128 pages, 310 x 288 mm, over 100 colour and 14 duotone illustrations, 2000

Cameron & Hollis  ISBN: 978-0906-50615-8

Currently out of print. A few copies available direct from Cameron & Hollis

Also published in French as Napoléon Dévisagé (Catleya Éditions)

Tony Scherman

Tony Scherman’s Chasing Napoleon presents a remarkable tour de force: a cycle of monumentally scaled portraits of Napoleon Bonaparte, each of which depicts Napoleon at a psychologically charged, life-determining juncture. Through exhaustive documentary research – ranging from celebrated commemorative paintings, official and unofficial portraits, to prints, illustrations, cameos and coins – Scherman has arrived at a historically derived, composite image. His method of artistic conception could perhaps be called ‘forensic portraiture’. Confronting the challenge of producing an accurate likeness of a historical figure whose reign preceded the age of photography, these paintings metaphorically chronicle the life of Napoleon using only the image of his face.

The cycle begins with Napoleon’s First Shave and the gaze of a callow, but fearless young man, and concludes with The Last Shave: St Helena, when, on the eve of his death, an introspective and beleaguered general contemplates his arsenic-sealed fate. Battlefield genius, despotic emperor, megalomaniac conqueror, derided hero . . . each of these possible incarnations of Napoleon flickers through the paintings, invoking the flash of charisma as quickly as this is complicated by darker undertones which inform the observer’s encounter with these masterworks of portraiture. Shimmering behind each portrait is the implied history of France, its political, social and cultural narratives, which underwrites subtle shifts in the composition and treatment of the surface.

Central to the extraordinary power of these paintings is Scherman’s virtuosic use of encaustic (a mixture of wax and pigments) – a technique in which he is peerless. The paintings’ eroded, encrusted, dripped and scorched surfaces and the layered process of their creation strongly evoke the passage of time. The faces that stare out at us emerge from history, yet their translucent surfaces glow with physical immediacy.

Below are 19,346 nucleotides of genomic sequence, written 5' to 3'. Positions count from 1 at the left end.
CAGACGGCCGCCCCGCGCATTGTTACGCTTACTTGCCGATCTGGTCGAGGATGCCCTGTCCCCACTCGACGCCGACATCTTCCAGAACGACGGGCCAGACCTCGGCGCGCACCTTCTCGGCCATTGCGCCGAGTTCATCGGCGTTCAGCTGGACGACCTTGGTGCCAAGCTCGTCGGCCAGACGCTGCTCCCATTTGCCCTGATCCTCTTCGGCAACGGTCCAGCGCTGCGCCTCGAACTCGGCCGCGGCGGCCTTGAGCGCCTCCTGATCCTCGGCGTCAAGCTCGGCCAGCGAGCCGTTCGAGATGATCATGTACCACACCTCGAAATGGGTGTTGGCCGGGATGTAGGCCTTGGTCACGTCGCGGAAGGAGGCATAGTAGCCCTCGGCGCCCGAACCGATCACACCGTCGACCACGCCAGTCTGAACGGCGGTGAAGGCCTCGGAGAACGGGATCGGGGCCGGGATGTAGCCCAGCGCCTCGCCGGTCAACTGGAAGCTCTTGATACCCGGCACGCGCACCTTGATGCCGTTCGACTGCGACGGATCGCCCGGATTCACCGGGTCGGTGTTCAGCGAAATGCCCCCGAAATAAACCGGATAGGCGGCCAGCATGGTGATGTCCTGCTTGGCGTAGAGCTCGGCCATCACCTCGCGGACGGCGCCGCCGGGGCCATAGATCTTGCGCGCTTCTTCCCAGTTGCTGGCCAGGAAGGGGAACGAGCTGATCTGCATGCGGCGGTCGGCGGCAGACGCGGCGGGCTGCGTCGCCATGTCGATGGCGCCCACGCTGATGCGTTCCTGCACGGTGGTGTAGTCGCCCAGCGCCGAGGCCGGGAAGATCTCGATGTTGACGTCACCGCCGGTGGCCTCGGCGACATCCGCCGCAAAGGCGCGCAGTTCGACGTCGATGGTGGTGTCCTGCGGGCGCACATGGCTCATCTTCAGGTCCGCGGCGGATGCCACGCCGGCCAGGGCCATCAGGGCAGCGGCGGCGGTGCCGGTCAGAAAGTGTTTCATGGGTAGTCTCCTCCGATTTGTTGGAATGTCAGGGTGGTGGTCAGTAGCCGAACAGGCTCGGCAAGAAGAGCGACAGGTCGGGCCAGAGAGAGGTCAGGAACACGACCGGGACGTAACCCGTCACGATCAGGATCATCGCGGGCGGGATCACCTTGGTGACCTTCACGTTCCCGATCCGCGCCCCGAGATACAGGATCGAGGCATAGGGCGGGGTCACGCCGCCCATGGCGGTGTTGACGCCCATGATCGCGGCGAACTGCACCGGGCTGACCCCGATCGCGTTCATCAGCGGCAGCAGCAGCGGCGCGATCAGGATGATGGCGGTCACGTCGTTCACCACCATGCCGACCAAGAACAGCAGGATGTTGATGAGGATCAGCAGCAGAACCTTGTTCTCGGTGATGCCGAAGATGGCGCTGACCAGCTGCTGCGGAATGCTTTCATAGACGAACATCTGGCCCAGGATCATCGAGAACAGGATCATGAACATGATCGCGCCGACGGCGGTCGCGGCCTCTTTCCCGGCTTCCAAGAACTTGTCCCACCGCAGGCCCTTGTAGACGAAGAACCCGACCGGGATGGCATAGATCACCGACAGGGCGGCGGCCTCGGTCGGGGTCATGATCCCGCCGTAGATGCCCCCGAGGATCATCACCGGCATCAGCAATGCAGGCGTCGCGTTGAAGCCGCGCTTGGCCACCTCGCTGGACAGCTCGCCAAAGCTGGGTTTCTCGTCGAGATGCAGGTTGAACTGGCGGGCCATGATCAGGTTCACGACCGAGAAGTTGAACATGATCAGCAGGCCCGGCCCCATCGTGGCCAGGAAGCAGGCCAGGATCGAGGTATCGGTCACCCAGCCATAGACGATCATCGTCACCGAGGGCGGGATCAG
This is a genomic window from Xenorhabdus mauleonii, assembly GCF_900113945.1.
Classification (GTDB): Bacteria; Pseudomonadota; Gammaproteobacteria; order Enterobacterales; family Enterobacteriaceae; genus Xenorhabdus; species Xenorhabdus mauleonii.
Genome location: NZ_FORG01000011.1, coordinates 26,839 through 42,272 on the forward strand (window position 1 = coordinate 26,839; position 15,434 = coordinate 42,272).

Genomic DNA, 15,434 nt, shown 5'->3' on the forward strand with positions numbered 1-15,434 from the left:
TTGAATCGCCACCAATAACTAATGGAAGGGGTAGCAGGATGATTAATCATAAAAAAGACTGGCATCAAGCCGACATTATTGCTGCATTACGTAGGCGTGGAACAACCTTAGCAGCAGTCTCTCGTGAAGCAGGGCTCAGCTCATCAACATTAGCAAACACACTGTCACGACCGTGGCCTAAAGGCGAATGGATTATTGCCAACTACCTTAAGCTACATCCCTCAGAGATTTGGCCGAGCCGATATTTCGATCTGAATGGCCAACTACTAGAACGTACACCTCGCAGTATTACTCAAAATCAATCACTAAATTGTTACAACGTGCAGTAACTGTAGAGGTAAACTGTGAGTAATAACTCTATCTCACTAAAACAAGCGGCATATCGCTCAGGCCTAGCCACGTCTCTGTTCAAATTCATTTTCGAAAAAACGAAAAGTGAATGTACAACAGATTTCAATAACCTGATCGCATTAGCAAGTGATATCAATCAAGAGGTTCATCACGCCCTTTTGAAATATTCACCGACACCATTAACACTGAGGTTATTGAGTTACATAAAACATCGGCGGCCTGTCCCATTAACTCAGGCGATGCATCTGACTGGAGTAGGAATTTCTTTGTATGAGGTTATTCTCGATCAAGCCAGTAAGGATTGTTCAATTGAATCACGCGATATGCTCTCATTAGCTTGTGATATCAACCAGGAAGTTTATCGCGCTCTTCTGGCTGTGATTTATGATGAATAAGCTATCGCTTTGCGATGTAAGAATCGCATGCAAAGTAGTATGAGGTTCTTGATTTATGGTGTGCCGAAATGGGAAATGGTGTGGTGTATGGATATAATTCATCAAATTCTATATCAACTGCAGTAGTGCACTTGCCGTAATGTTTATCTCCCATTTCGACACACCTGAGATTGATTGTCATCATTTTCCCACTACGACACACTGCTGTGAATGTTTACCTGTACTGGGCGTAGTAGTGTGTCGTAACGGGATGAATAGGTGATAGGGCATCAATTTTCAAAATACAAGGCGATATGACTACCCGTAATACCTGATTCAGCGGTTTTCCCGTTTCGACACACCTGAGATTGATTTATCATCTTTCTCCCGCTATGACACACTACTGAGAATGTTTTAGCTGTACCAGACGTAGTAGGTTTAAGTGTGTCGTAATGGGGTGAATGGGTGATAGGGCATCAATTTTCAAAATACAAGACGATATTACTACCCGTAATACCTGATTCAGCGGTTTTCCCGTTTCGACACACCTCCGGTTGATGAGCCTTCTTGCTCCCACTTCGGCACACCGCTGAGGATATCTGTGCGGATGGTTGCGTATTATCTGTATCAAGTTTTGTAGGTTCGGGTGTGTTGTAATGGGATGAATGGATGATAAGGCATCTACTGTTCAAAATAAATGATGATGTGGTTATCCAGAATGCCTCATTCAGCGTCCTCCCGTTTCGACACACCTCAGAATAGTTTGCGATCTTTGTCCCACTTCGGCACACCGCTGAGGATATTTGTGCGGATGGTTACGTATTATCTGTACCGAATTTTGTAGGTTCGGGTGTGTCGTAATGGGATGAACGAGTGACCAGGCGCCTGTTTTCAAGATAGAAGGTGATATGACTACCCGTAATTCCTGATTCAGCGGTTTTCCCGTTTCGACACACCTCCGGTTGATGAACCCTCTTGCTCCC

The Napoleon series is followed by a collection of paintings evoking various of the protagonists and events of the French Revolution, some of them strikingly juxtaposed with their perceived counterparts in the Third Reich. Thus Marat (arguably the first person to make effective use of the daily press for political purposes) is placed alongside Goebbels (the first to use documentary film for sustained political ends), and the painter Jacques-Louis David meets his match in Albert Speer: similar personalities, similar career trajectories. Powerful and disturbing questions are raised by these extraordinary parallels, and it becomes clear that Scherman is deploying his art both to produce remarkably compelling portraits and to examine some of the darkest areas of the human psyche.

The book contains three texts: Jacques Henric provides a dynamic account of the cultural and historical importance of Scherman’s work and the frame of reference from which it springs, Hans Belting and David Moos discuss the specific project and execution of the Napoleon series, and an interview with Tony Scherman by Sanford Kwinter and Bruce Mau illuminates the artist’s motivation, practice and concerns.

TONY SCHERMAN was born in 1950 and received an M. Art postgraduate degree from the Royal College of Art in London in 1974. Since then he has lived and worked in Toronto. His paintings have been widely exhibited in solo and group exhibitions in North America and Europe.